In addition, within the Cossack regions there was a hard struggle with a non-resident population, and in the Kuban and Terek regions also against the highlanders. The military atamans had the opportunity to use the well-trained teams of young Cossacks, who were preparing to be sent to the front, and to organize the call-up of regular ages of youth. General Kaledin could have had support in this from the side of the old men and the front-line soldiers who said: "We have served ourselves, now we must call others on." The formation of the Cossack youth from the draft age could give up to 2-3 divisions, which at that time was enough to maintain order on the Don, but this was not done. In late December, representatives of the British and French military missions arrived in Novocherkassk. They asked what had been done, what was planned to be done, after which they declared that they would be able to help, but so far only with money, in the amount of 100 million rubles, in tranches of 10 million per month. The first payment was expected in January, but was never received, and then the situation changed completely. The initial funds for the formation of the Dobroarmy consisted of donations, but they were scanty, mainly because of the greediness and stinginess of the Russian bourgeoisie and other propertied classes unimaginable for these circumstances. It should be said that the stinginess and avarice of the Russian bourgeoisie is simply legendary. Back in 1909, during the discussion in the State Duma on the issue of the kulaks, P.A. Stolypin uttered prophetic words. He said: “... there is no more greedy and shameless fist and bourgeois than in Russia. Not by chance in the Russian language in the course of the phrase "fist-world-eater and the bourgeois-world-eater." If they do not change the type of their social behavior, big shocks are waiting for us ... ”. He looked into the water. Social behavior, they have not changed. Almost all the organizers of the white movement point to the low usefulness of their appeals for material assistance to the property classes. Nevertheless, by the middle of January, a small Volunteer Army (about 5 thousand people) was turned out to be a very militant and morally strong army. Sovnarkom demanded the issuance or dispersal of volunteers. Kaledin and Krug answered: “There is no issue from the Don!”. The Bolsheviks, in order to liquidate the counter-revolutionaries, began to force their loyal troops from the Western and Caucasian fronts to the Don region. They began to threaten Don from the side of Donbass, Voronezh, Torgovaya and Tikhoretskaya. In addition, the Bolsheviks tightened control on the railways and the influx of volunteers dropped sharply. At the end of January, the Bolsheviks took Bataysk and Taganrog, on January 29, horse units moved from the Donbas to Novocherkassk. Don was defenseless against the red. Ataman Kaledin was taken aback, did not want bloodshed and decided to transfer his authority to the City Duma and democratic organizations, and then ended his life with a shot at the heart. It was a sad but logical outcome of his activities. The first Don Circle gave the first an elected ataman, but did not give him power.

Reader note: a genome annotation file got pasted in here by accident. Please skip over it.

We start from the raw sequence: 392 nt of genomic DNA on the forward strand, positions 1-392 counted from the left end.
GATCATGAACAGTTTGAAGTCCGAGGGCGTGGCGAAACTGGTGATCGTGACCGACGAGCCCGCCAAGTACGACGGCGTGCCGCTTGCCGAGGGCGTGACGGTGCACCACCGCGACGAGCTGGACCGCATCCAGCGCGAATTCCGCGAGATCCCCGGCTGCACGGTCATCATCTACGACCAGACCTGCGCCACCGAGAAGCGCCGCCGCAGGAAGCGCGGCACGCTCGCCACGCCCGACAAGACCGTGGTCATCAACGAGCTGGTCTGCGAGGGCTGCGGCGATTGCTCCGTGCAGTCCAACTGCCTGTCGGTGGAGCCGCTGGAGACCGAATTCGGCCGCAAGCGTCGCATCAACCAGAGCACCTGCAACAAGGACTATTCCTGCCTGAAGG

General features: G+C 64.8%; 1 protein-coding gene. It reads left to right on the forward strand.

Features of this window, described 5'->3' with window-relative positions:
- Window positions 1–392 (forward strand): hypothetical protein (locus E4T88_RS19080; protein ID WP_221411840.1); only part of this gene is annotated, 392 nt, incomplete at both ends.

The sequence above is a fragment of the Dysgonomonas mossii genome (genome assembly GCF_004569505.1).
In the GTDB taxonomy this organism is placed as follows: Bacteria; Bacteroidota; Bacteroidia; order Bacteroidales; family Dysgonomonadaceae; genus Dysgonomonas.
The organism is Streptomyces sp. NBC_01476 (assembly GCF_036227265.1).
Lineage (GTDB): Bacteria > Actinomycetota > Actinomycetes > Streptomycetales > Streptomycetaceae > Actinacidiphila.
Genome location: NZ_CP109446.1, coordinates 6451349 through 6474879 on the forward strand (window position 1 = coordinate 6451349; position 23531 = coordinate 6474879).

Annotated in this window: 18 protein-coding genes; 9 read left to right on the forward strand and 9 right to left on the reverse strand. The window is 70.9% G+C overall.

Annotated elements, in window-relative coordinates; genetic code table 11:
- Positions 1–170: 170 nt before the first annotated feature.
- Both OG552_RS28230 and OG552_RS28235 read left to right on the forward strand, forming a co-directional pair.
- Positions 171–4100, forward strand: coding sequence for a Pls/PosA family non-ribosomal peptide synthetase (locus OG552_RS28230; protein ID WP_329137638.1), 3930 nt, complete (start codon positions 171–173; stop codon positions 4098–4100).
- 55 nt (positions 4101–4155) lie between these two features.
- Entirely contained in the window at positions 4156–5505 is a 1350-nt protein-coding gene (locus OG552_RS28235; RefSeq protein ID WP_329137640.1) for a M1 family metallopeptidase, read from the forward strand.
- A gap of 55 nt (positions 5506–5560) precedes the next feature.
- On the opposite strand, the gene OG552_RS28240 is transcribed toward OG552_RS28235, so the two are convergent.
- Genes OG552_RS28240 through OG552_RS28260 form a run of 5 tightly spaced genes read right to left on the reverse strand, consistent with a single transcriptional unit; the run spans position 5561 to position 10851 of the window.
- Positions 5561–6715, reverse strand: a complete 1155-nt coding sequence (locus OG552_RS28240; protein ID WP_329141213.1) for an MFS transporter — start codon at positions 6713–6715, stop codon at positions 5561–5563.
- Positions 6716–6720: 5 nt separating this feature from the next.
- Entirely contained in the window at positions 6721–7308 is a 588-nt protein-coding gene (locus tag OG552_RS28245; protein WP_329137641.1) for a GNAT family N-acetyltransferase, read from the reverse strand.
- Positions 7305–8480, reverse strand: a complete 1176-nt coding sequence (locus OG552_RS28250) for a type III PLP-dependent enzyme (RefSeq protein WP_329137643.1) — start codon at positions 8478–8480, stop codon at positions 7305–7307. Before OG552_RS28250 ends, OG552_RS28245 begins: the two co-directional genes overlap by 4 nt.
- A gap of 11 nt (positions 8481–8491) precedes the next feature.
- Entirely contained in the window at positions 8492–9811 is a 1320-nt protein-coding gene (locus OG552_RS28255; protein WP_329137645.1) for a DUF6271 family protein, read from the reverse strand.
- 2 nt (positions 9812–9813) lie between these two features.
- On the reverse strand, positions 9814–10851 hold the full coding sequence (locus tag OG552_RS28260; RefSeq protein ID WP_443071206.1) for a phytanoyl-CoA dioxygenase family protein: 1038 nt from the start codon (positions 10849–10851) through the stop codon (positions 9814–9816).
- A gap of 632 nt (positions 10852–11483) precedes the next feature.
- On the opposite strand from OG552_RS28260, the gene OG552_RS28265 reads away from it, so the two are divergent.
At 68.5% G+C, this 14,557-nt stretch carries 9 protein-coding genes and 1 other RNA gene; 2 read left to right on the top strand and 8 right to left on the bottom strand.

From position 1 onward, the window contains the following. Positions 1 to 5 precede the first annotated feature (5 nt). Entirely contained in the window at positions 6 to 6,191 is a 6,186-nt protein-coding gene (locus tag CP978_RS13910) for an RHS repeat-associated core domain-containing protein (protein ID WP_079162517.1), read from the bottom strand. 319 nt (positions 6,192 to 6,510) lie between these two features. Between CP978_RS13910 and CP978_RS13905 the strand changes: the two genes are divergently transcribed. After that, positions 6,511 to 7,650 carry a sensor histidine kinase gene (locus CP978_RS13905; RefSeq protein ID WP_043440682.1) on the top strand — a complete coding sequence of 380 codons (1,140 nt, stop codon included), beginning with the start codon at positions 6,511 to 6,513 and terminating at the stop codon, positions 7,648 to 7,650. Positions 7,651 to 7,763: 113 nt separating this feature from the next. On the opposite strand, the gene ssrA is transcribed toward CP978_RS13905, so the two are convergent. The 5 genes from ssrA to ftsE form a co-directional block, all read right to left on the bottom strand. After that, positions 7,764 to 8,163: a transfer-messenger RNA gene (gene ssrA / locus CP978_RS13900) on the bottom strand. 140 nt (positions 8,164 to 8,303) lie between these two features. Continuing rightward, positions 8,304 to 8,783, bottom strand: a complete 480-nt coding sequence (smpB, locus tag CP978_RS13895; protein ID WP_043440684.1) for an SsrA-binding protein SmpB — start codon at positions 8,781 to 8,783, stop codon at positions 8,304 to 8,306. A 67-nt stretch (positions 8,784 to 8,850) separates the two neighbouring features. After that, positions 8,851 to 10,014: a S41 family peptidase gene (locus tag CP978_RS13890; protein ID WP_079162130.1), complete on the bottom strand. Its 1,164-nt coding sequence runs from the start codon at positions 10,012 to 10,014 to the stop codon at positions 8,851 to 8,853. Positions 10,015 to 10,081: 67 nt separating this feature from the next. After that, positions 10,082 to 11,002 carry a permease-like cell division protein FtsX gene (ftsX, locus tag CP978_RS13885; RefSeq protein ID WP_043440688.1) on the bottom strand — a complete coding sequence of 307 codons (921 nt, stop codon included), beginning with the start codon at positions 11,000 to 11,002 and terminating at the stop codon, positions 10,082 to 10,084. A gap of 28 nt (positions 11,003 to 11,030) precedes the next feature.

At the head of the region was put the Military Government of the 14 elders, elected from each district. Their meetings had the character of a provincial duma and left no trace in the history of the Don. On November 20, the government appealed to the population with a very liberal declaration, convening a Cossack and peasant population congress on December 29 to arrange the life of the Don Region. In early January, a coalition government was created on a parity basis, 7 seats were provided to the Cossacks, 7 nonresident. The involvement of demagogues-intellectuals and revolutionary democracy into the government finally led to the paralysis of power. Ataman Kaledin ruined his trust in the Don peasants and non-residents, his famous "parity". He failed to glue together diverse pieces of the population of the Don region. Don, when he split into two camps, the Cossacks and Don peasants, along with non-resident workers and artisans. The last with a few exceptions were with the Bolsheviks. The Don peasantry, which constituted 48% of the population of the region, fascinated by the broad promises of the Bolsheviks, was not satisfied with the measures of the Don power: the introduction of zemstvos in the peasants' districts, the involvement of the peasants to participate in the village self-government, their wide acceptance in the Cossack class and the endowment of millions of ten thousand in their households, and in a massive number of ten thousand. Under the influence of the new socialist element, the Don peasantry demanded a general division of the entire Cossack land. The numerically smallest working environment (10-11%) was concentrated in the most important centers, was the most restless, and did not hide its sympathy for Soviet power. The revolutionary-democratic intelligentsia did not outlive its former psychology and, with surprising blinding, continued its destructive policy, which led to the demise of democracy on an all-Russian scale. The bloc of Mensheviks and Socialist-Revolutionaries reigned in all peasant and non-resident congresses, all sorts of thoughts, councils, trade unions and inter-party meetings. There was not a single meeting where resolutions on mistrust of the ataman, the government and the Circle, protests against their adoption of measures against anarchy, criminality and banditry would not be made.